Amid storm over letters, Ed Balls denies 'nasty' plot

SHADOW Chancellor Ed Balls had dismissed claims that he was part of a plot with Labour leader Ed Miliband to oust Tony Blair as prime minister in the immediate aftermath of the 2005 General Election as "false and mendacious".

A series of letters between Mr Blair and Gordon Brown, which have just been uncovered, reveal the then Chancellor ordered his close ally Mr Balls to take a "brutal" approach to force the then prime minister to make way for him as party leader.

More than 30 secret memos belonging to Mr Balls also name current Labour leader Mr Miliband and Shadow Foreign Secretary Douglas Alexander as being involved in "Project Volvo" - an attempt by his allies to rebrand Mr Brown. It was named after the car they believed voters most associated with Mr Brown, in contrast to a "Sports car, BMW" for David Cameron.

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In one document, Mr Miliband is listed as being responsible for Mr Brown's future "policy", while another suggests Brown loyalists in the Cabinet began scheming on the day London was attacked by Islamic terrorists in July 2005.

One paper shows Mr Miliband was given the task of showing how Mr Brown's politics were defined by "third world idealism, environmental action, community spirit and an ethos of public service", rather than spin.

The Shadow Chancellor yesterday admitted that he took part in "negotiations" about Mr Blair's departure and admitted that the handover of power "could have been done better".

Mr Balls had always previously denied reports that he was involved in plots against Mr Blair. Last year, he described such reports as "complete and utter total balderdash and rubbish".

But Mr Balls claimed there was "no nasty edge" to talks and denied plotting against former prime minister Mr Blair, claiming that he had been "trying to keep things together" at the top of the Labour government during the internecine warfare between its two senior figures.

Whitehall officials yesterday launched a probe into publication of the documents, believed to have disappeared from the Department for Education - Mr Balls' former department - during last year's general election.

The Cabinet Office is looking into whether there were any "breaches of document security within government" amid reports that the documents fell into the wrong hands, when they were not among papers delivered to his Commons office by the Department for Education.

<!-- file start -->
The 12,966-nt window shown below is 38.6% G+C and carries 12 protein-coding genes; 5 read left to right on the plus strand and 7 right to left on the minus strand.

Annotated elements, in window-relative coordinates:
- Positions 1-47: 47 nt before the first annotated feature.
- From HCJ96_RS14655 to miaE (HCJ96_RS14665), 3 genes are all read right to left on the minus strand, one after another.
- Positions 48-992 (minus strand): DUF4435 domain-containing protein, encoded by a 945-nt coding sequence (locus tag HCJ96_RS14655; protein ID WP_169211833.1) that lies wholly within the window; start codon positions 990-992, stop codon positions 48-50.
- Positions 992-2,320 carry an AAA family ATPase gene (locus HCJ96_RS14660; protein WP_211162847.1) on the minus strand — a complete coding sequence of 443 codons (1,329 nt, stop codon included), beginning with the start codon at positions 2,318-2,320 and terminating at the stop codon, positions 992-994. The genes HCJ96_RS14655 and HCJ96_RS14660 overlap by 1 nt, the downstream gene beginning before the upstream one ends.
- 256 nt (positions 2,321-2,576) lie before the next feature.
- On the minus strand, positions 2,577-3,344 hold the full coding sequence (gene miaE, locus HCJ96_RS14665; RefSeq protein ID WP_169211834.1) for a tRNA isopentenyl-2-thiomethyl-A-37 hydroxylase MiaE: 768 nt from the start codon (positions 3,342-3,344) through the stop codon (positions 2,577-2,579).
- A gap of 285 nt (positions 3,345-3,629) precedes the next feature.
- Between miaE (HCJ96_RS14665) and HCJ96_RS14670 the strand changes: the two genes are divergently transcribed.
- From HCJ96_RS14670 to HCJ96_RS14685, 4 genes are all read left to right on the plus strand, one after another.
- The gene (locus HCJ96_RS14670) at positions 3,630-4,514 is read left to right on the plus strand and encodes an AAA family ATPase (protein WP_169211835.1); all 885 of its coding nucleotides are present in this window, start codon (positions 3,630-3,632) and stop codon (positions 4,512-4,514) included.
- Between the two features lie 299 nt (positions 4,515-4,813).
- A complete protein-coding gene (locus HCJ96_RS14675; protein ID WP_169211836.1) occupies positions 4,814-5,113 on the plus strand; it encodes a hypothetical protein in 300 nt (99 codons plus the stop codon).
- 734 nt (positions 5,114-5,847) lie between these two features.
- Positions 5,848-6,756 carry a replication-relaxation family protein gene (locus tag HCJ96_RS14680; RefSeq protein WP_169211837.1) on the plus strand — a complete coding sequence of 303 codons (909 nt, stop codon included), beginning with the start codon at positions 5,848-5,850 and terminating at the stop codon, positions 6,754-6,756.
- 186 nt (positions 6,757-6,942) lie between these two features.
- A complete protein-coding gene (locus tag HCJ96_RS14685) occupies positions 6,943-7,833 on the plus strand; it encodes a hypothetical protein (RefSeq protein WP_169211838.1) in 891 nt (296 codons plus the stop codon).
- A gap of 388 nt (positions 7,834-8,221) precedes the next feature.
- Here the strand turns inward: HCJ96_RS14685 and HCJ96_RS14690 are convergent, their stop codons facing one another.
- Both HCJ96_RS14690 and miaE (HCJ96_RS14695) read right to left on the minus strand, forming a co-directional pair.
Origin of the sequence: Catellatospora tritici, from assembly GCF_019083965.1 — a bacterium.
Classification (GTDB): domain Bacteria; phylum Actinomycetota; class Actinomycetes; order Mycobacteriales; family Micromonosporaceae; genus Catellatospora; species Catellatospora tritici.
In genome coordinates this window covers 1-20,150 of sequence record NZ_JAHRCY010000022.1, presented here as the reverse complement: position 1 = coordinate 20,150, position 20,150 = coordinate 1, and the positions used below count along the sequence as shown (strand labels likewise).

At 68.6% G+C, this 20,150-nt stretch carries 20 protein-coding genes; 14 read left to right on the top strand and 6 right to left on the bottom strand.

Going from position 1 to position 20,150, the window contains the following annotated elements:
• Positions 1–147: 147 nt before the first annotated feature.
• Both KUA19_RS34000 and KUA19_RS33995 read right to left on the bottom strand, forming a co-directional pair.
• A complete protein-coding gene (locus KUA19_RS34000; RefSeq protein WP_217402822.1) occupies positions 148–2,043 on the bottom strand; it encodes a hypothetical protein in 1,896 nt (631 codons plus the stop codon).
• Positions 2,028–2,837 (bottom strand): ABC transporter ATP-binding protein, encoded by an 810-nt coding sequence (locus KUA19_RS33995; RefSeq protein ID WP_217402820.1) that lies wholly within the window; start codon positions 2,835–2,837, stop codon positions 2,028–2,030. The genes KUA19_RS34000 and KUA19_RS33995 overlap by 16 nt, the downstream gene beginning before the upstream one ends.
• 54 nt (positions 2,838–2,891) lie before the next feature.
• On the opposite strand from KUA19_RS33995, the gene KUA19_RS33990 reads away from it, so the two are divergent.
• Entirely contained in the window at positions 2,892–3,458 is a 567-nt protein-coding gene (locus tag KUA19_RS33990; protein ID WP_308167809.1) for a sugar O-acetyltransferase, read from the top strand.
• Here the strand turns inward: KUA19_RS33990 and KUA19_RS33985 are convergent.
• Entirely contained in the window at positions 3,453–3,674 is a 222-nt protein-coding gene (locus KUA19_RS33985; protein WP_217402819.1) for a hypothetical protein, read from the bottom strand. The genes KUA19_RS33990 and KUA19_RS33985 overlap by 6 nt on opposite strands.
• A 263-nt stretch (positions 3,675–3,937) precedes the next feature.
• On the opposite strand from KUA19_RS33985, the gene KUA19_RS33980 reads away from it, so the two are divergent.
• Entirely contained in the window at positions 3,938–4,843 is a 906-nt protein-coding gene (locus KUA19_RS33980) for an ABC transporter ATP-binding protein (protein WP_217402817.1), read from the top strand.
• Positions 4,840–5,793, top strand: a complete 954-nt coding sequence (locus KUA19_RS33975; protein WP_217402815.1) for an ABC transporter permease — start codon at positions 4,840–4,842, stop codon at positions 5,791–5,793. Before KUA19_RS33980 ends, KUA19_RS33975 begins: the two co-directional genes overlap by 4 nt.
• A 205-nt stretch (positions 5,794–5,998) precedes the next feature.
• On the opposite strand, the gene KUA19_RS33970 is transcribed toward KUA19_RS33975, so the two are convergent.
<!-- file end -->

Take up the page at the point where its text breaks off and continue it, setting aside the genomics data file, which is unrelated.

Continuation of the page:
Mr Balls yesterday said the documents did not prove he had been involved in trying to topple Mr Blair, claiming suggestions of attempted coups were "untrue."

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He said: "The last time I saw them was when they were on my desk in the department. I don't know how they were taken. The idea that there was a plot or a coup is untrue and not justified by these papers.

"I lived through these years. I know what happens when people allow personalities and debates and fights to get in the way of the national interest. I was part of trying to hold things together in difficult times.

"There are important lessons to learn. People want to know that the Labour Party has learned them. We have, 100 per cent. That is why we are not going to be diverted by these kind of false and mendacious allegations."

Meanwhile, Mr Miliband insisted he was not going to make the same "mistakes" as Mr Blair and Mr Brown, as he dismissed the reports about the leaked documents as "ancient history".

He said: "Everything wasn't always perfect about their relationship. We are not going to make those mistakes. Frankly this is ancient history - that era is over and we are looking forward to the future."

The papers also include letters between Mr Blair and Mr Brown, which show them haggling over terms of a handover.

Mr Blair had said he wanted to serve a full third term, but one document, sent to him by Mr Brown, shows the chancellor sought to bring that forward.

Mr Brown asks Mr Blair to agree to certain commitments, including: "I will make it clear at the 2006 conference it was my last; call for an immediate leadership election to be resolved by December.

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"I accept that decisions about the party's future beyond 2007 and all public spending decisions after 2007-8 are for you (Mr Brown] to resolve."

The files show how Mr Blair wrote to Mr Brown in February 2006, accepting that "you (understandably) want me to go now", but saying that care must be taken to ensure the new leader is seen as "the candidate of continuity and change".

He said: "This would require a 'clear demonstration' to the public that Mr Blair, as the embodiment of New Labour, was 'working hand in hand with the successor'."Suggesting he would leave in summer 2007, Mr Blair said in return he would need "full help and co-operation" on reforms to the NHS, schools, the respect agenda, welfare and energy.

A set of memos from Mr Brown - littered with spelling mistakes and in block capitals - show how he tried to seize the agenda and prepare for battle with David Cameron through tours, speeches and books.

One memo to his aide Sue Nye and Mr Balls in 2005 said they needed to draw up a plan for "both election and inauguration" as Labour leader, identifying supporters and producing a "narrative" for Mr Brown's elevation to No 10.